can be little doubt that much of the modern superstition regarding the
supposed unlucky quality of the opal owes its origin to a carele'ss
reading of Sir Walter Scott's novel, "Anne of Geierstein."3 The
wonderful tale therein related of the Lady Hermione, a sort of
enchanted princess, who came no one knew whence and always wore a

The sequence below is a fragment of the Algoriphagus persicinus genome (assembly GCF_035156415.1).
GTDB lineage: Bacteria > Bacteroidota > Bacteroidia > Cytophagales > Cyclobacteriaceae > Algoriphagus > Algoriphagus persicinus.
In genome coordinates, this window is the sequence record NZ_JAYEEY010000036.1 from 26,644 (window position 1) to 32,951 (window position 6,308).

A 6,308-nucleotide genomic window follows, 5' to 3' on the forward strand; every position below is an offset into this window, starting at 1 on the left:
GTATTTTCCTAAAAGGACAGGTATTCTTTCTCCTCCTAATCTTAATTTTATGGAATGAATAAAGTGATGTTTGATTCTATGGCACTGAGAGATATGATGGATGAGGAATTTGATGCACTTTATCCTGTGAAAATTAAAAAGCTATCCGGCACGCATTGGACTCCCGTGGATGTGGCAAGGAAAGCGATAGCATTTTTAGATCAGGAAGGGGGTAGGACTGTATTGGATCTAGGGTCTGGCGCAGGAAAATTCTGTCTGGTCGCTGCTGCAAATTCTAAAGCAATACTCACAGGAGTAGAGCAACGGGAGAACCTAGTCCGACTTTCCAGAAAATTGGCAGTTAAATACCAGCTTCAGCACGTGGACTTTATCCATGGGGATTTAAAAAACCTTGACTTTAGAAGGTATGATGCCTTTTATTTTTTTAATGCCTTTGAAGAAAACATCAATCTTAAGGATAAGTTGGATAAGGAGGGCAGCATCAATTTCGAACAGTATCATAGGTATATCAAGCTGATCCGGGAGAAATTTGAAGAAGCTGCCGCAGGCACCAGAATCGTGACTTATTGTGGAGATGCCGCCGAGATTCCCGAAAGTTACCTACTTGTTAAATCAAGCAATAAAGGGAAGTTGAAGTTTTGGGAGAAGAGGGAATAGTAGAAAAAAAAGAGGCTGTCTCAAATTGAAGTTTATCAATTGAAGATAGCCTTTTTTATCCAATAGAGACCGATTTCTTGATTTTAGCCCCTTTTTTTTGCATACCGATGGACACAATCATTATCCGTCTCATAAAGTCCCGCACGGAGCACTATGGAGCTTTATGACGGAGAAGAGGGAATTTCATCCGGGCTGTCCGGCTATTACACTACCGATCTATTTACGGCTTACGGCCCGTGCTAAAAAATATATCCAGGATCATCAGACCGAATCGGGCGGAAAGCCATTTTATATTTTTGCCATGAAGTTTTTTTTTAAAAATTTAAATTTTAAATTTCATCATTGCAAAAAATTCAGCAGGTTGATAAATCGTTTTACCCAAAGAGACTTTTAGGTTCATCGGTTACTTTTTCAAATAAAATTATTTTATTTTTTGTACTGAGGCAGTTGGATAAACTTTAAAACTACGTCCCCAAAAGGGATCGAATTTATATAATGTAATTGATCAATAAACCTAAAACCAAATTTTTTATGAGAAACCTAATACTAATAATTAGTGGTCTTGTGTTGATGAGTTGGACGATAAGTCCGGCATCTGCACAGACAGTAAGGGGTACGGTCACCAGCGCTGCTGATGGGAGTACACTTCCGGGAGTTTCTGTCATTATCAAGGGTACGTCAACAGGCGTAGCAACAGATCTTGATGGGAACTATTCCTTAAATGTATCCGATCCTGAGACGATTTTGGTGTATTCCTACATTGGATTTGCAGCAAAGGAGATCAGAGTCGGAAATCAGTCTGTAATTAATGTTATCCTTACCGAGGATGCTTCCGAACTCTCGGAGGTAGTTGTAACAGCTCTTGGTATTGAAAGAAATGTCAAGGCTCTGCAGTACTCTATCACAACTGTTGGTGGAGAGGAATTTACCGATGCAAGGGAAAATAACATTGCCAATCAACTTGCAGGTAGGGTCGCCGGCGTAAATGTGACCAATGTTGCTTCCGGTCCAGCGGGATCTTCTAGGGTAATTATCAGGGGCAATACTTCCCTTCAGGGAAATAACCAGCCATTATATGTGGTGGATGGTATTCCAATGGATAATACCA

dazzling opal in her hair, eon-tains nothing to indicate that Scott
really meant to represent the opal as unlucky. Lady Hermione's gem was
an enchanted stone just as its owner was a product of
"The opal is said to preserve its wearer from disease; and hence, in the East, is much used in the form of amulets.
2 From " Gems of Beauty," by the Countess of Blessington, London, 1836.
* SirJWalter__gœttf " KOvels,'^_Thg__Jan.son Society, New York, 1907, vol. xxiii, pp. 126-138.